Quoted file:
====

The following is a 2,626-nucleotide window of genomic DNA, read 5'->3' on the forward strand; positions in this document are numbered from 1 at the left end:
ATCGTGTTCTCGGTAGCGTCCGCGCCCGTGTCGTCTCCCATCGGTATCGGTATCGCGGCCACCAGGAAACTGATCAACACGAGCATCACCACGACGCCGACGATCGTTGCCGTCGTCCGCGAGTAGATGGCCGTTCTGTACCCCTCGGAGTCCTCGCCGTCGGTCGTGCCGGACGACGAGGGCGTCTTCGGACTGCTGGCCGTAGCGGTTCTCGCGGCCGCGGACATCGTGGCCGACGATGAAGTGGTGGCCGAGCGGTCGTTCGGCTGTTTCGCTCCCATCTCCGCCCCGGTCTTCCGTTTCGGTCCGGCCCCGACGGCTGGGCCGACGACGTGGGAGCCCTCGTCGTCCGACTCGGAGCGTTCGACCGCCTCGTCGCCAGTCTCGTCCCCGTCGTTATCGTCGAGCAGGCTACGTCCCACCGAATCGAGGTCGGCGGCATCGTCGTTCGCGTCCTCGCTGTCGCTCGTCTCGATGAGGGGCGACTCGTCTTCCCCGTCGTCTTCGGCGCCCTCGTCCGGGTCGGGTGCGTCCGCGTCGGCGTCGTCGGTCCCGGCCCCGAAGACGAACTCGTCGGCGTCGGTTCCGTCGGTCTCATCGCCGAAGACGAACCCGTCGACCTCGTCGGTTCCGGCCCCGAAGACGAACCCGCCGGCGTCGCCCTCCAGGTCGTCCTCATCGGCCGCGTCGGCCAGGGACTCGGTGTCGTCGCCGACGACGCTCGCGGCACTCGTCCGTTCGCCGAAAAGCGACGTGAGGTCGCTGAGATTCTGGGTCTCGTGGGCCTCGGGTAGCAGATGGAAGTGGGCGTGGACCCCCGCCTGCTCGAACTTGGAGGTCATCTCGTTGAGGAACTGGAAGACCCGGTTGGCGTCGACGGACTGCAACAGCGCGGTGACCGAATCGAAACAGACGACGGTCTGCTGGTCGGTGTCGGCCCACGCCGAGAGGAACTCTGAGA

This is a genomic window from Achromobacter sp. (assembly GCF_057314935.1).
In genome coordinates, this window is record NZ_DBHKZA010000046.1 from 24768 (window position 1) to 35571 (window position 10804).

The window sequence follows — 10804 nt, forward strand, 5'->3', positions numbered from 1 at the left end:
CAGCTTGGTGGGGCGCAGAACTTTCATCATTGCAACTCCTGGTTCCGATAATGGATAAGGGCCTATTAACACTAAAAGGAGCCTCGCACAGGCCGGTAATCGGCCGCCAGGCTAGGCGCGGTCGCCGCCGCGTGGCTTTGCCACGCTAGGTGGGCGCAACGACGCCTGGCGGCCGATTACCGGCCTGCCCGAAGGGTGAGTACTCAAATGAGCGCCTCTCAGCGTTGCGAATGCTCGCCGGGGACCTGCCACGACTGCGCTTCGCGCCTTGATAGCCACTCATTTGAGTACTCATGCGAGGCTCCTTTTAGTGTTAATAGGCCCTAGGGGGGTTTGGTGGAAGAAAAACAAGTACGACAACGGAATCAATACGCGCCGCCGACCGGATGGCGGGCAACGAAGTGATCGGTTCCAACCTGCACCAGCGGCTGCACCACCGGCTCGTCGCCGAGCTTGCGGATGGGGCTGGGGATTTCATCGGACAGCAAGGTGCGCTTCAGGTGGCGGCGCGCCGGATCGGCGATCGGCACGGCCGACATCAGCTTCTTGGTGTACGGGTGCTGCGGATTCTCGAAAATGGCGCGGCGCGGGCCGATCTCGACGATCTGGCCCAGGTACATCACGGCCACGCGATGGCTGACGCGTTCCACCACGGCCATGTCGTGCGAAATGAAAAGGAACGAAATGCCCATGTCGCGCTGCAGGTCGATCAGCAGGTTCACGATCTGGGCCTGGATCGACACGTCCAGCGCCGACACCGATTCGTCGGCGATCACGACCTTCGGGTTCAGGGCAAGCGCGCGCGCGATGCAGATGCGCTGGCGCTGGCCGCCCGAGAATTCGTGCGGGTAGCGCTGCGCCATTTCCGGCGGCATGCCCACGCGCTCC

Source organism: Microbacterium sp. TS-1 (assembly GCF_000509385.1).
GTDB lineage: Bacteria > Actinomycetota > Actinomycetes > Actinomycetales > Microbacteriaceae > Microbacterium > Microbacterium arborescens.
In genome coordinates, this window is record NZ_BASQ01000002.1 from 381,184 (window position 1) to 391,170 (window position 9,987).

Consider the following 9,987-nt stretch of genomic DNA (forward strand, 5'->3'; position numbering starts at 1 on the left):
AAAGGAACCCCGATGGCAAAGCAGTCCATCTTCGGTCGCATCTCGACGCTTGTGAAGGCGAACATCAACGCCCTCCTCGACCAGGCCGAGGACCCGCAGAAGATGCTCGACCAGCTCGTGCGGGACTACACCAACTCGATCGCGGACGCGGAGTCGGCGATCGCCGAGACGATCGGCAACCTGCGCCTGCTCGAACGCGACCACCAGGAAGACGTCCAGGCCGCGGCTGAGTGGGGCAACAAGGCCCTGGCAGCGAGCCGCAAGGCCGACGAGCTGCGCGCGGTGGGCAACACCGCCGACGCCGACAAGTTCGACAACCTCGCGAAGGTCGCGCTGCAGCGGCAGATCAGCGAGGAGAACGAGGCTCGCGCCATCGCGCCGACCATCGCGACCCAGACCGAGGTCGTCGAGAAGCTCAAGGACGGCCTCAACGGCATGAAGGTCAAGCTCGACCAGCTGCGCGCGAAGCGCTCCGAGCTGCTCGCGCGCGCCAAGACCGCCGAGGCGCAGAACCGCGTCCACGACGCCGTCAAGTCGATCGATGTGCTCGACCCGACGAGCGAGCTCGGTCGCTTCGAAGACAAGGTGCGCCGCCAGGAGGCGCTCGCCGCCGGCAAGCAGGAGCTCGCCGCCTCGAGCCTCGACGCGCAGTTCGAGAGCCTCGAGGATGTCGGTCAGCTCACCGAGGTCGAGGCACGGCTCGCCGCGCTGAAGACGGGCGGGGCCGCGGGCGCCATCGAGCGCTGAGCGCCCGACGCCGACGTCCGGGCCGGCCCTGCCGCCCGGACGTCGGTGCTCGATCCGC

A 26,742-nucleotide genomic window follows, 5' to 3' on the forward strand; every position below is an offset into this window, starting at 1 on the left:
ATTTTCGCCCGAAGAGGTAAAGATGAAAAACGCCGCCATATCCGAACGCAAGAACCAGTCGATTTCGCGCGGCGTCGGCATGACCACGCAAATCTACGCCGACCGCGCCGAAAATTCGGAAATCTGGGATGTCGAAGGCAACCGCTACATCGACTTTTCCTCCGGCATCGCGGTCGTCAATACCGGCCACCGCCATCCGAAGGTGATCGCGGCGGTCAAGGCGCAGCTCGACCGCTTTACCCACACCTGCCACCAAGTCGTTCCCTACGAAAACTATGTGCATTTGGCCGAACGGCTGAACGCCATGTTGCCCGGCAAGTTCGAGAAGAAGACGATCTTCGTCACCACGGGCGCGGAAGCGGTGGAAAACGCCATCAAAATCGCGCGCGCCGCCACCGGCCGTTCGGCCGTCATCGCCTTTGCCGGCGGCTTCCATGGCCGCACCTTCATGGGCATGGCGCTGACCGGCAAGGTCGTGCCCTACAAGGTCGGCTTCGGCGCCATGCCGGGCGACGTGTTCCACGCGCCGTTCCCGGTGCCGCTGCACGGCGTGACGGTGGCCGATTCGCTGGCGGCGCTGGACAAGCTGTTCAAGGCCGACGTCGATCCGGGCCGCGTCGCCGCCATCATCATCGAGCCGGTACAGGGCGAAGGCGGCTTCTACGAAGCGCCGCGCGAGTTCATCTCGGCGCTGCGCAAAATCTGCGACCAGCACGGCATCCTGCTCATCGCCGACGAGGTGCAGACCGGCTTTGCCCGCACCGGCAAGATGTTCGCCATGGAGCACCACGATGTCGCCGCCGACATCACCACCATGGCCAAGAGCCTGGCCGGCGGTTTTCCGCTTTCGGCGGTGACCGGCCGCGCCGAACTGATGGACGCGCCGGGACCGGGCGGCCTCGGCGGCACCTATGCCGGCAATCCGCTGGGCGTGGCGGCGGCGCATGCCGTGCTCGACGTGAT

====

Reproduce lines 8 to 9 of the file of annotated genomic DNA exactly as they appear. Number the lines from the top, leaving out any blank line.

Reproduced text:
GTDB lineage: Bacteria > Actinomycetota > Actinomycetes > Actinomycetales > Microbacteriaceae > Microbacterium > Microbacterium arborescens.
In genome coordinates, this window is record NZ_BASQ01000002.1 from 381,184 (window position 1) to 391,170 (window position 9,987).